Boulez on Music Today
The original French title of this book is a little awkward in English: Penser la musique aujourd’hui means “To think music today.” It implies that music—what it is and, above all, what it might and ought to be—can be conceived by the intelligence and that an act of thought can be a creative act of will. The publishers have decided to ignore these implications: “Boulez on Music Today by Pierre Boulez” has the advantage of getting Boulez’s name twice on the cover and of avoiding the mention of anything so repellent to the prospective customer as rational thought.
The publishers have also elected not to inform the reader that the book is unfinished; it is only volume I, and the expectations aroused by several references to a later chapter on musical form will remain frustrated. The book jacket is, in any case, singularly ill-informed: in the list of Boulez’s works given, not one is later than 1950, and Marteau sans maître and Pli selon pli, his most famous works—among the most famous works of any composer of the last twenty years—go astonishingly unmentioned.
The translators are Susan Bradshaw and Richard Rodney Bennett, a fine pianist and a very distinguished young composer respectively, and they have handsomely turned Boulez’s mandarin French into upper-class British. They have ventured on a small number of helpful notes, but it is amusing to be told that cartes du tendre (seventeenth-century allegorical maps of erotic psychology) are like Victorian moral diagrams. The opening twenty pages of polemic—without names, but it is easy to put them to the anonymous victims of Boulez’s wrath—are well rendered, although the translators naturally miss the repressed word play which growls beneath the surface of Boulez’s prose and gives it its tone.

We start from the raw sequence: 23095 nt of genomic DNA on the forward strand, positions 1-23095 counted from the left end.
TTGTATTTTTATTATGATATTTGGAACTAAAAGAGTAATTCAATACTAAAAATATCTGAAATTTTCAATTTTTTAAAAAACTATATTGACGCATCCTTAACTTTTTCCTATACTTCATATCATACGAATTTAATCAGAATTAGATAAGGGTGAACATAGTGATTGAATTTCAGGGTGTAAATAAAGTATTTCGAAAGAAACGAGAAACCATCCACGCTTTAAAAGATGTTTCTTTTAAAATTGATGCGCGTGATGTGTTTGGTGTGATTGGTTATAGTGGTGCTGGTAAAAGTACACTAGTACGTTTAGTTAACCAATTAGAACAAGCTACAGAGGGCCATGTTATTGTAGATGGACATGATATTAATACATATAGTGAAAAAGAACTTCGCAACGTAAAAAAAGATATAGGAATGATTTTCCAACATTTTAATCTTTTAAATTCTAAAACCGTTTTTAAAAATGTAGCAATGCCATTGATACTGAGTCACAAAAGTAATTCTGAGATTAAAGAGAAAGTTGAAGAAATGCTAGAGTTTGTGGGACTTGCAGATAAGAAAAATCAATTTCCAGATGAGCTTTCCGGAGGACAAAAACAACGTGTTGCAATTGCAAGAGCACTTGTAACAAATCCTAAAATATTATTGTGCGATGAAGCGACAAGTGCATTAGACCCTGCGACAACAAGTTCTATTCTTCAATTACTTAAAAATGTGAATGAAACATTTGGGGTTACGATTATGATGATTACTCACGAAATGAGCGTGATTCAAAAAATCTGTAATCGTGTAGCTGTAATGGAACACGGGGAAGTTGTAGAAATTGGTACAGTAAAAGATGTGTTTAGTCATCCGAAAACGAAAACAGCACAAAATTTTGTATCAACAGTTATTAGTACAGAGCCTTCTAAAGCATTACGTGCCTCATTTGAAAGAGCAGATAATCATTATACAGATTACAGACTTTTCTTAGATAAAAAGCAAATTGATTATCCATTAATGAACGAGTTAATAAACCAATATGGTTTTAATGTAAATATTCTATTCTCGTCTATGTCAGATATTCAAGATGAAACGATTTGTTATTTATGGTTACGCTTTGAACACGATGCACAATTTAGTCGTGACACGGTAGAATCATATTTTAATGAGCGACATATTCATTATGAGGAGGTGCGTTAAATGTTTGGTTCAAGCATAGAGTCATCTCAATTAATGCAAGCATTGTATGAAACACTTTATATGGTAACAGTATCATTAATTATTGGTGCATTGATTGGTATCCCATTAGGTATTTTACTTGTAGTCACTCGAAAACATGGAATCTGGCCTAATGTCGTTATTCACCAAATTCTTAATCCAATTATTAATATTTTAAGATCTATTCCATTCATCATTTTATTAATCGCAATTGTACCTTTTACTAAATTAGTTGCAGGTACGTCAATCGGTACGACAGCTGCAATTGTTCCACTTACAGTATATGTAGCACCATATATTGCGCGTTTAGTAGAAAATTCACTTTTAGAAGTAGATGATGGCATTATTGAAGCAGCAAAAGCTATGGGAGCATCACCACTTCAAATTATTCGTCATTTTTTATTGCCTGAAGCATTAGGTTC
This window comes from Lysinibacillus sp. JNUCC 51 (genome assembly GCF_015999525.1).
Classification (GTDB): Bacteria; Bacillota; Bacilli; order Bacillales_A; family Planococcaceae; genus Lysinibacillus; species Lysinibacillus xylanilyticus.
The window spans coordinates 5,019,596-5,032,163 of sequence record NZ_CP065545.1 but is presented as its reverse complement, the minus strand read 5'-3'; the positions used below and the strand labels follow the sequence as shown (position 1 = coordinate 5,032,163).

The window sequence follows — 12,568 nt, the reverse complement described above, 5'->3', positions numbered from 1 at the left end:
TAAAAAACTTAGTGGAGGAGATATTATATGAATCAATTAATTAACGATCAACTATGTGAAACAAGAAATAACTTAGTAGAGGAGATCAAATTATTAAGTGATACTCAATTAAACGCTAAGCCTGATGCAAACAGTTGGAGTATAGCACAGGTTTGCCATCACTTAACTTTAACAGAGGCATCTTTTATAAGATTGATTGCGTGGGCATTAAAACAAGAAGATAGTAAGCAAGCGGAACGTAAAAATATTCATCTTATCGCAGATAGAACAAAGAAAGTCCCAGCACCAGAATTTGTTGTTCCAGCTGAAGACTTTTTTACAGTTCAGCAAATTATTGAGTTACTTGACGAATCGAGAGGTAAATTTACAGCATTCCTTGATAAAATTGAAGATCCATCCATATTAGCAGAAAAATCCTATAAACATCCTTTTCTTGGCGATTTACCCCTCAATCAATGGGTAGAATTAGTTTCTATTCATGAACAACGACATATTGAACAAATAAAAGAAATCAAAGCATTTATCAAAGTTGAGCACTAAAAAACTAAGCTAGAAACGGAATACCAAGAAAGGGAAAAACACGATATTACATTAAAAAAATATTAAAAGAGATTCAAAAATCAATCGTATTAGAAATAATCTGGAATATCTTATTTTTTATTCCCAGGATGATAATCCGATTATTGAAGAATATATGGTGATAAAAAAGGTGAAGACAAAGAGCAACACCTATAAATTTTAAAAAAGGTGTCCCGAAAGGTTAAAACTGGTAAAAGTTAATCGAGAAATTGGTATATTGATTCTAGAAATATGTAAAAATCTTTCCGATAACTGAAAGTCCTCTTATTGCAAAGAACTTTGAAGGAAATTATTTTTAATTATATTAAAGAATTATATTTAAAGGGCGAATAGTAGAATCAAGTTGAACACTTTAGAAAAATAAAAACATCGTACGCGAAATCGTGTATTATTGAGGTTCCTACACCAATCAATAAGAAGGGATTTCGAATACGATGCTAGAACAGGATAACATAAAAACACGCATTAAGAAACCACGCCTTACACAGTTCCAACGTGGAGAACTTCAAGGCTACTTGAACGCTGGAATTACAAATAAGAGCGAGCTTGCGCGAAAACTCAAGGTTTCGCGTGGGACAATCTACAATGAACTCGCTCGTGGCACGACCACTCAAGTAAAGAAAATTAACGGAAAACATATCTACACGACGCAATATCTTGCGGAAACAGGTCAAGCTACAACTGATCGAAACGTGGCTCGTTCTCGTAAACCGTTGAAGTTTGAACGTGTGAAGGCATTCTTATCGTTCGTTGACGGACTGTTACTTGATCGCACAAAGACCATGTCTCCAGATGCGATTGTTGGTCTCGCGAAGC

The polemic is directed against the fashionable avant-garde trends of ten years ago in composition and analysis: the fascination with mathematical formulas divorced from all consideration of musical perception, the dadaist infantile exploitation of total chance, the use of machine noises impossible to integrate into the sound pattern of musical instruments—in short, any of the fetishes which were forcing music outside the control of the composer’s imagination when Boulez wrote this book, and of which many are still with us today.
Boulez starts from the premise that some form of serialism is an inescapable fact of life of contemporary music. What gives this premise some force is the existence of serial works composed over the past forty years that are not only of the highest quality but completely disparate in style. Schoenberg’s String Trio, Berg’s Violin Concerto, Boulez’s Marteau sans maître, Stravinsky’s Requiem, and Webern’s late cantatas all resemble one another in very little except their use of serial procedure. The increasing adoption by composers of some form of serial technique and its varied possibilities called for a theoretical basis wider than a mere explanation of the Second Viennese School.
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